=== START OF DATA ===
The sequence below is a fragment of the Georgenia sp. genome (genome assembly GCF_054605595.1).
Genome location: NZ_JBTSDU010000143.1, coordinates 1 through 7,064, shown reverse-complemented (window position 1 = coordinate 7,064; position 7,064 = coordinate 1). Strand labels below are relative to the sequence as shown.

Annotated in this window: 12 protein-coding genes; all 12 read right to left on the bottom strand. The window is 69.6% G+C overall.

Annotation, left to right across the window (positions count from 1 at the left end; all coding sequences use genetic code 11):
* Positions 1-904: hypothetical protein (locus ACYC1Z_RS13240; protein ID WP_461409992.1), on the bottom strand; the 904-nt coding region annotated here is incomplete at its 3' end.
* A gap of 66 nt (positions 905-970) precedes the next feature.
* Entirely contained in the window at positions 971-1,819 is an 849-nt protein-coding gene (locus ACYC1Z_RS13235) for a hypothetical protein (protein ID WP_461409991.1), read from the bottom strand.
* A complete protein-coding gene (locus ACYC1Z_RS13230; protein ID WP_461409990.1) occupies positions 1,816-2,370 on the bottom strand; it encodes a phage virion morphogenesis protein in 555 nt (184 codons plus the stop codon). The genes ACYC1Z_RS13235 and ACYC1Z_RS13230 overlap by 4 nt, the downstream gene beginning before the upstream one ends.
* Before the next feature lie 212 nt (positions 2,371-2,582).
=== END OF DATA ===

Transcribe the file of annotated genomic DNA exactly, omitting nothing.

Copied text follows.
The sequence below is a fragment of the Georgenia sp. genome (genome assembly GCF_054605595.1).
Genome location: NZ_JBTSDU010000143.1, coordinates 1 through 7,064, shown reverse-complemented (window position 1 = coordinate 7,064; position 7,064 = coordinate 1). Strand labels below are relative to the sequence as shown.

Annotated in this window: 12 protein-coding genes; all 12 read right to left on the bottom strand. The window is 69.6% G+C overall.

Annotation, left to right across the window (positions count from 1 at the left end; all coding sequences use genetic code 11):
* Positions 1-904: hypothetical protein (locus ACYC1Z_RS13240; protein ID WP_461409992.1), on the bottom strand; the 904-nt coding region annotated here is incomplete at its 3' end.
* A gap of 66 nt (positions 905-970) precedes the next feature.
* Entirely contained in the window at positions 971-1,819 is an 849-nt protein-coding gene (locus ACYC1Z_RS13235) for a hypothetical protein (protein ID WP_461409991.1), read from the bottom strand.
* A complete protein-coding gene (locus ACYC1Z_RS13230; protein ID WP_461409990.1) occupies positions 1,816-2,370 on the bottom strand; it encodes a phage virion morphogenesis protein in 555 nt (184 codons plus the stop codon). The genes ACYC1Z_RS13235 and ACYC1Z_RS13230 overlap by 4 nt, the downstream gene beginning before the upstream one ends.
* Before the next feature lie 212 nt (positions 2,371-2,582).